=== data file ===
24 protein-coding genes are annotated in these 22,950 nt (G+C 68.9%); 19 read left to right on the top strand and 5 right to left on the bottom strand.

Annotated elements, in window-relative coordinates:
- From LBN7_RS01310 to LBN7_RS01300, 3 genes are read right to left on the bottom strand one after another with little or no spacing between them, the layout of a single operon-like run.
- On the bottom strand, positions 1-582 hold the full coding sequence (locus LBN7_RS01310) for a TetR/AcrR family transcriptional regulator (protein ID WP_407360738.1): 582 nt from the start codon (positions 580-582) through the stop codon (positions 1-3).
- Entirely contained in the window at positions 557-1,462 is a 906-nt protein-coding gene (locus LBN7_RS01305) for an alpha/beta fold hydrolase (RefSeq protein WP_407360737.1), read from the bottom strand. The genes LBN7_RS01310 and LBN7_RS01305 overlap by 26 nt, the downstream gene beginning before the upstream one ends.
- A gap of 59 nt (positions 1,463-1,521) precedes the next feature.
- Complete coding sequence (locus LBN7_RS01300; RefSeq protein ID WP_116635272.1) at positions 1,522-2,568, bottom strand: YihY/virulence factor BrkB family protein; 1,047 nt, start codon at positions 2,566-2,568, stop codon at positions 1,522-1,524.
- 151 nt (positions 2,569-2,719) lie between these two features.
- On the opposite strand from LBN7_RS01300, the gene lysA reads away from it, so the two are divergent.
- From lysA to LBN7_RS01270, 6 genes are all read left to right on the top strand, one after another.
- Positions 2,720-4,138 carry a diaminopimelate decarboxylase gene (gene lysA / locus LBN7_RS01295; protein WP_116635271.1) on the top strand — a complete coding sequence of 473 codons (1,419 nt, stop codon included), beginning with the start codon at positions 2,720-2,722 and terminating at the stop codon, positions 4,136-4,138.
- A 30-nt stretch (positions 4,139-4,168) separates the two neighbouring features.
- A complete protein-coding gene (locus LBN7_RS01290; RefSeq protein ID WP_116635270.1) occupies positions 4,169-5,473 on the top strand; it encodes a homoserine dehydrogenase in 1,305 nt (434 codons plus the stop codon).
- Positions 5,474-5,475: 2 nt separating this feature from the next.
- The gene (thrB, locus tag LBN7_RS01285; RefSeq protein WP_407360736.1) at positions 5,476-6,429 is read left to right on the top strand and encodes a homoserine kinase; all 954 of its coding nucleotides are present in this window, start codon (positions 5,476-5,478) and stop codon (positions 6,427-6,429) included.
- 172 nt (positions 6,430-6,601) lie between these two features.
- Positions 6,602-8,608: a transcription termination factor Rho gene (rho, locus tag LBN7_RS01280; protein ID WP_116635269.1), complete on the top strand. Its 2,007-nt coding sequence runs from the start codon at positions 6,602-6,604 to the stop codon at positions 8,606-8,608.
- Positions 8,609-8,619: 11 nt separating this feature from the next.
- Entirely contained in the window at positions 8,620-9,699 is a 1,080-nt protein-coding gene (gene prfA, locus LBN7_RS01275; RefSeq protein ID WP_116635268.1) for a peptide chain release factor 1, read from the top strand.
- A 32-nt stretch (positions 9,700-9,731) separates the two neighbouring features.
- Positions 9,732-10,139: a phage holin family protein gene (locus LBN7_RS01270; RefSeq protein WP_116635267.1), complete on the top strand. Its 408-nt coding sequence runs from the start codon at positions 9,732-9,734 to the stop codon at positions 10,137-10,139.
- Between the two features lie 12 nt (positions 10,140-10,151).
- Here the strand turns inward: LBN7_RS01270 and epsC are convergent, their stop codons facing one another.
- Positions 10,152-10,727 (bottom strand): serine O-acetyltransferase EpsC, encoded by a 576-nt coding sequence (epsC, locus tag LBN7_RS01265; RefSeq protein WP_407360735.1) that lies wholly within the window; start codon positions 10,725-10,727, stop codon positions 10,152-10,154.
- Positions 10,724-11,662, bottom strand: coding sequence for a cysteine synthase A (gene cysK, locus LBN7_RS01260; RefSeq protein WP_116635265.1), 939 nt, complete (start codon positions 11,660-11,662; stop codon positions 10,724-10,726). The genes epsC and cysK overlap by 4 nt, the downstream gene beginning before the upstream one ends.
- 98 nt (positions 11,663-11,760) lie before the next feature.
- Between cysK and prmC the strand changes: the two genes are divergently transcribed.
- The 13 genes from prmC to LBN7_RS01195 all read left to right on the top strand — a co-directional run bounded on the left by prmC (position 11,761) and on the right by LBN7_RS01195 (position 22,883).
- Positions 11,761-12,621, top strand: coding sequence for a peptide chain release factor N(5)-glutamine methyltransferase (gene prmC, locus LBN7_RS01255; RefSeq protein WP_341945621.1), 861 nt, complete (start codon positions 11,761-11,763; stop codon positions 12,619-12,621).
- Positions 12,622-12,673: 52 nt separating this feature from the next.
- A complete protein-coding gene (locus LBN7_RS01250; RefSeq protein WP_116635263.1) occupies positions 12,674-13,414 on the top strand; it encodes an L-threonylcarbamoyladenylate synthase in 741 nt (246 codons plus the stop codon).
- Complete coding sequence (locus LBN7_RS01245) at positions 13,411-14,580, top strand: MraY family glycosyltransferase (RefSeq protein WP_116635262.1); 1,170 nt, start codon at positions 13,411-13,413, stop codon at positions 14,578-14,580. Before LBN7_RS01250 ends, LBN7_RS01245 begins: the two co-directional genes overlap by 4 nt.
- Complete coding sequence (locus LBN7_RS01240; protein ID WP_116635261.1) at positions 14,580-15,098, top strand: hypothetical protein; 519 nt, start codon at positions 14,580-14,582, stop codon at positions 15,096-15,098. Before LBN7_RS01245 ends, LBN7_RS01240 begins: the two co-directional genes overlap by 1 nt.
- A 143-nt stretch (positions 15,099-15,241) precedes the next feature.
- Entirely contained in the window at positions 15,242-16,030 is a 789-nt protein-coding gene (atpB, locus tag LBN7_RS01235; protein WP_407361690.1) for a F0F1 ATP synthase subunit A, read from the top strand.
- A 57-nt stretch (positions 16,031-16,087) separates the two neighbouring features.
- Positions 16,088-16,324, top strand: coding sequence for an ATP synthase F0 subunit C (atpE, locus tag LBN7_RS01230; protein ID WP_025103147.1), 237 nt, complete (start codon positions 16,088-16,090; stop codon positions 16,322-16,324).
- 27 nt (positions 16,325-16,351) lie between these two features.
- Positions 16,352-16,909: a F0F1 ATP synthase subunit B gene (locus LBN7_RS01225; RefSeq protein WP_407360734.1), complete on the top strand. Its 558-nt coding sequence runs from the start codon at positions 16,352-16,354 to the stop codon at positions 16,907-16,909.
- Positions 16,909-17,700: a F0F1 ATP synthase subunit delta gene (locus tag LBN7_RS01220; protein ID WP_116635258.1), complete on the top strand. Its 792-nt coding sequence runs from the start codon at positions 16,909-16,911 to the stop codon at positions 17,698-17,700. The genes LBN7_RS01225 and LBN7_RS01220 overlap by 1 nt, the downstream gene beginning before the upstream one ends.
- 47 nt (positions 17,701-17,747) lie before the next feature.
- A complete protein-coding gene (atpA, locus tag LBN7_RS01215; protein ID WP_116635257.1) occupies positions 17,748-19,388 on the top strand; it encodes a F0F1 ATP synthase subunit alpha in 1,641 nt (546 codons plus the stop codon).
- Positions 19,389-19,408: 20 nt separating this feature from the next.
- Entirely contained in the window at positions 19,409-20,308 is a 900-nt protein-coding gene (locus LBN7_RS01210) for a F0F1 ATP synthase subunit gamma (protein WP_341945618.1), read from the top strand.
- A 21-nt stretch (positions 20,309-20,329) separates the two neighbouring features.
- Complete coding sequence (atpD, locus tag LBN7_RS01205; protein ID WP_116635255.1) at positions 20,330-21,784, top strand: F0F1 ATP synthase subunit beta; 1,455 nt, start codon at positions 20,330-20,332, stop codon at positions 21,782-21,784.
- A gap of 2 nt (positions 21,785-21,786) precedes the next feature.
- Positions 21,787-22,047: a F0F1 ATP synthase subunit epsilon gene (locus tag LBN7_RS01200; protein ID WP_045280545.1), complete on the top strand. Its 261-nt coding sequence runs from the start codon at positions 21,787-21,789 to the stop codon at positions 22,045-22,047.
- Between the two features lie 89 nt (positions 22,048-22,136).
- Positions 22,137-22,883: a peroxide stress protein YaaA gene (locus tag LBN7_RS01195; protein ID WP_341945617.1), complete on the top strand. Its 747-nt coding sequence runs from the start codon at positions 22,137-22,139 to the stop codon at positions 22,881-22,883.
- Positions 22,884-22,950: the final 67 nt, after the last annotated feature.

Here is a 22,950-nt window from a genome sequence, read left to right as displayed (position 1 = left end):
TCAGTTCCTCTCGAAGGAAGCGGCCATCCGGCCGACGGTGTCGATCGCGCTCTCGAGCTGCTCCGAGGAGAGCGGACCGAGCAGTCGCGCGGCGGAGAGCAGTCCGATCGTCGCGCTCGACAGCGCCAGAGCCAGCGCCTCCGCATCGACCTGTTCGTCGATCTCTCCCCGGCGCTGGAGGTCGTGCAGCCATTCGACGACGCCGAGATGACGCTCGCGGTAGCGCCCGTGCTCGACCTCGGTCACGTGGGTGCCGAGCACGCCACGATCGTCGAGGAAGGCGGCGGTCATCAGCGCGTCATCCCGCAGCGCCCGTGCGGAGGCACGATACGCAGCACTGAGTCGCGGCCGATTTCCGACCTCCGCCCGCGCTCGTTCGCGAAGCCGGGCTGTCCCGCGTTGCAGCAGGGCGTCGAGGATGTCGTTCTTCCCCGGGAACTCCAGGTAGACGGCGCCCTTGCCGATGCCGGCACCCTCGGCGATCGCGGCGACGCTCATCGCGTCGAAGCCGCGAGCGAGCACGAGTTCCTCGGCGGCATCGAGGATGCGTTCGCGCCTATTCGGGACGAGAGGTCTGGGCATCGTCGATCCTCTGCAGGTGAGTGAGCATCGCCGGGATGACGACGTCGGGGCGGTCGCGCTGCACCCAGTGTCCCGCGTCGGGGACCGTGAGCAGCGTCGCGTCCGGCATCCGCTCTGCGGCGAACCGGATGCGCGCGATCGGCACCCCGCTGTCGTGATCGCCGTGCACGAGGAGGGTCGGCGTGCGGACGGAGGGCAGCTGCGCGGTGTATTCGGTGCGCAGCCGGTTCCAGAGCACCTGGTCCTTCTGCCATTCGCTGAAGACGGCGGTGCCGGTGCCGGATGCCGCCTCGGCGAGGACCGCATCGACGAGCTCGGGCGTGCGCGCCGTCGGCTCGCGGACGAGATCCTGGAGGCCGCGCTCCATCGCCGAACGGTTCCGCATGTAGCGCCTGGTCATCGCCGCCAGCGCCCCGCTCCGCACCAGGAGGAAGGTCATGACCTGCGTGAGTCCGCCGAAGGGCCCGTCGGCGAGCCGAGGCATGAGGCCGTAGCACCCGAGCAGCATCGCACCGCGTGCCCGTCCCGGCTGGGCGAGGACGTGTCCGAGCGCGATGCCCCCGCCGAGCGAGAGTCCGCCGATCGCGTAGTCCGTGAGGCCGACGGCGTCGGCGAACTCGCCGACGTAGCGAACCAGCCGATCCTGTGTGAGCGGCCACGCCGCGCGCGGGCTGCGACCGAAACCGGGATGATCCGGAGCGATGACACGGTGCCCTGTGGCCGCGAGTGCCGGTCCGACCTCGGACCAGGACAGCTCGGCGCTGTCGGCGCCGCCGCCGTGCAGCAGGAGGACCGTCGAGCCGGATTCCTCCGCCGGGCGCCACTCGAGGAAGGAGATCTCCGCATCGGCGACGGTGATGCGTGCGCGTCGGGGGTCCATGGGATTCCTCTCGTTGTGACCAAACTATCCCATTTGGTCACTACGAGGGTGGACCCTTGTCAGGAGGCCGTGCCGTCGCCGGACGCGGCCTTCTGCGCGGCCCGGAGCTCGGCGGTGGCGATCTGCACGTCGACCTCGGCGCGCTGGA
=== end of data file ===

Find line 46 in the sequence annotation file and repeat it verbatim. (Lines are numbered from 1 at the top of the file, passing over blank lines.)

- Complete coding sequence (atpD, locus tag LBN7_RS01205; protein ID WP_116635255.1) at positions 20,330-21,784, top strand: F0F1 ATP synthase subunit beta; 1,455 nt, start codon at positions 20,330-20,332, stop codon at positions 21,782-21,784.